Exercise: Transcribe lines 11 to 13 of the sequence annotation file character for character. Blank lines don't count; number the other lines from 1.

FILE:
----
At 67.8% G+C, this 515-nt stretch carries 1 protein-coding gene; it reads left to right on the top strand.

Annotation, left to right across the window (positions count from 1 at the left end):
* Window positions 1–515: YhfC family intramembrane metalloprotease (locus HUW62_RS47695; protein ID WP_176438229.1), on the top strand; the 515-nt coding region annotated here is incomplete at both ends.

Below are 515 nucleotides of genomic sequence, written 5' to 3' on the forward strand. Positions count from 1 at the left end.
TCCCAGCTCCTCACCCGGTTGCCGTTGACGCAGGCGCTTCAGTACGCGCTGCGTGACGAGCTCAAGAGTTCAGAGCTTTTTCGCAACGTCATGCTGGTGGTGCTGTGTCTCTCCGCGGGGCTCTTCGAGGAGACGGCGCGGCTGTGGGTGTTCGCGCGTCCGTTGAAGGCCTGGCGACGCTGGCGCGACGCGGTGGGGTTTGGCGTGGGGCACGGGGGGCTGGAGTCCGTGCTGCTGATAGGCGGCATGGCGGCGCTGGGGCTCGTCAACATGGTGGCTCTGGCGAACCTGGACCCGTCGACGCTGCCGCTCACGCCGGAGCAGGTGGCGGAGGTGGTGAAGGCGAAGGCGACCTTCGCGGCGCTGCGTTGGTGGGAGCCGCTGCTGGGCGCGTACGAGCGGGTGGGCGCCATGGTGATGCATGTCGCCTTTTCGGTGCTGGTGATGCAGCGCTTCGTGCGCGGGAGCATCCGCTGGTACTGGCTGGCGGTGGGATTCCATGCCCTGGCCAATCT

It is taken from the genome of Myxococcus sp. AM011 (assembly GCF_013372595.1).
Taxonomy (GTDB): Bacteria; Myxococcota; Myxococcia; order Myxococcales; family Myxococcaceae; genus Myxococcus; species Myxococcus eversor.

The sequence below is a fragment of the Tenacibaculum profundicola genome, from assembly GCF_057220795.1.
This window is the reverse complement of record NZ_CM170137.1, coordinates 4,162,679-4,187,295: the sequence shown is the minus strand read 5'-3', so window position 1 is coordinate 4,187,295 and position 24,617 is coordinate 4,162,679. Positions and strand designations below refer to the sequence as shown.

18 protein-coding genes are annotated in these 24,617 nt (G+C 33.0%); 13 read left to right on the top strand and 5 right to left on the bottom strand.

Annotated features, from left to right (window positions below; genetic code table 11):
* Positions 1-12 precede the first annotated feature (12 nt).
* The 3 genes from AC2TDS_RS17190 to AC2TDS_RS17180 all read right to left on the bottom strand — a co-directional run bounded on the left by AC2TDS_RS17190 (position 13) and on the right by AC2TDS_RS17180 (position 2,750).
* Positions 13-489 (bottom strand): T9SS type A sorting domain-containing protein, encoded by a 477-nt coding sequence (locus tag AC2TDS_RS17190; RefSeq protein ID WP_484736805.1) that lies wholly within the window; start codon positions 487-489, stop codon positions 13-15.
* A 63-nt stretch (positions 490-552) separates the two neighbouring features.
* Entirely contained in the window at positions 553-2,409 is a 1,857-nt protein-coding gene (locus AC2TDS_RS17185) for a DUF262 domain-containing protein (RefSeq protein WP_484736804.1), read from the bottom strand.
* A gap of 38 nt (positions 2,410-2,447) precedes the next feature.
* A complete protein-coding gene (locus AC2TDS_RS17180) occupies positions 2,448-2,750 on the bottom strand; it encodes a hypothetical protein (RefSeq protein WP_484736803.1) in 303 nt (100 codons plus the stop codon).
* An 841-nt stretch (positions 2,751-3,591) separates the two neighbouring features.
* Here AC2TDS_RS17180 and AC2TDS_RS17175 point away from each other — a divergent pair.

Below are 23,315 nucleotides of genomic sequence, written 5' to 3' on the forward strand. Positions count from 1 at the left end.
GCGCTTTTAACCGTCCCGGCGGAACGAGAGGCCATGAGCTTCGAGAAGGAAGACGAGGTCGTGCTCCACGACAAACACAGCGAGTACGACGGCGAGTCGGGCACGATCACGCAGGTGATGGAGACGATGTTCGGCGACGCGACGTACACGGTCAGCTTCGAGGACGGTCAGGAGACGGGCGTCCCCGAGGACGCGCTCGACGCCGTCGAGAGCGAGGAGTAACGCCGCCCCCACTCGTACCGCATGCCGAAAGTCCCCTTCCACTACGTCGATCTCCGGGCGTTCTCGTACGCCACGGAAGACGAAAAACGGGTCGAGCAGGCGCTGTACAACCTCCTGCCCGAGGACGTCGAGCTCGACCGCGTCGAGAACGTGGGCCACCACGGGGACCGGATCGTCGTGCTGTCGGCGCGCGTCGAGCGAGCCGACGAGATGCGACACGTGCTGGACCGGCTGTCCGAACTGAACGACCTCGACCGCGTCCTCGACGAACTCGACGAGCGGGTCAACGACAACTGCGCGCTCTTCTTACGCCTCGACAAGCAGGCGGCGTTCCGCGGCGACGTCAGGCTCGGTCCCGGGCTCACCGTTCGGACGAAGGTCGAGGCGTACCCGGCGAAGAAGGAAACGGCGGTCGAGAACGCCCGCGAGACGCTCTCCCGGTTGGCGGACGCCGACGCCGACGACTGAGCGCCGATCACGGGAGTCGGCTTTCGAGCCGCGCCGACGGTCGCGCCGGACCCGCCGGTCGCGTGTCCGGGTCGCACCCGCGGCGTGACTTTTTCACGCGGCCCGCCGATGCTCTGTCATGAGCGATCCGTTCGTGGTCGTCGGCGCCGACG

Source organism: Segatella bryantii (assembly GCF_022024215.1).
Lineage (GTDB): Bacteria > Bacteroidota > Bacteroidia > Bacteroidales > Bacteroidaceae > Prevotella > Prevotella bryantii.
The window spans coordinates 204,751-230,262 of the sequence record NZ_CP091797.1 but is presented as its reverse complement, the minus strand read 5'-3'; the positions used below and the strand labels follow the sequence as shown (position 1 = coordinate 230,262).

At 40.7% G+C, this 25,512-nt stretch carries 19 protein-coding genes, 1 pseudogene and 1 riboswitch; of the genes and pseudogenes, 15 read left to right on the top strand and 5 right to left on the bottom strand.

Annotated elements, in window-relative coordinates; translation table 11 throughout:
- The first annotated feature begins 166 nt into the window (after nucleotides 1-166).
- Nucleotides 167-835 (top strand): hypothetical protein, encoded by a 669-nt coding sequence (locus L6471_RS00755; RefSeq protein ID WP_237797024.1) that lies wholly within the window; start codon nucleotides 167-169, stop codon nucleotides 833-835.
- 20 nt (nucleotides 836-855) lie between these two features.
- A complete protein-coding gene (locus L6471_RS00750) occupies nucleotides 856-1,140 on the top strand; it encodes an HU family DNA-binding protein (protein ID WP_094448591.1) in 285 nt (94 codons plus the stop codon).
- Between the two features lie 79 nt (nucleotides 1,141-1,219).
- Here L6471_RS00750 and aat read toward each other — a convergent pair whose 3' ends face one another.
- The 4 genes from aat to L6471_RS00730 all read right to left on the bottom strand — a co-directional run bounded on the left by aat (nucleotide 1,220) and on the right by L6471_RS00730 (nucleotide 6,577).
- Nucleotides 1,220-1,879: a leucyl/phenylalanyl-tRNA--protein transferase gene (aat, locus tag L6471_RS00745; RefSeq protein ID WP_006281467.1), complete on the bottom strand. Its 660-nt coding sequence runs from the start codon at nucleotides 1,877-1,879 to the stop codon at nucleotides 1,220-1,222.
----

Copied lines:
Annotated features, from left to right (window positions below; genetic code table 11):
* Positions 1-12 precede the first annotated feature (12 nt).
* The 3 genes from AC2TDS_RS17190 to AC2TDS_RS17180 all read right to left on the bottom strand — a co-directional run bounded on the left by AC2TDS_RS17190 (position 13) and on the right by AC2TDS_RS17180 (position 2,750).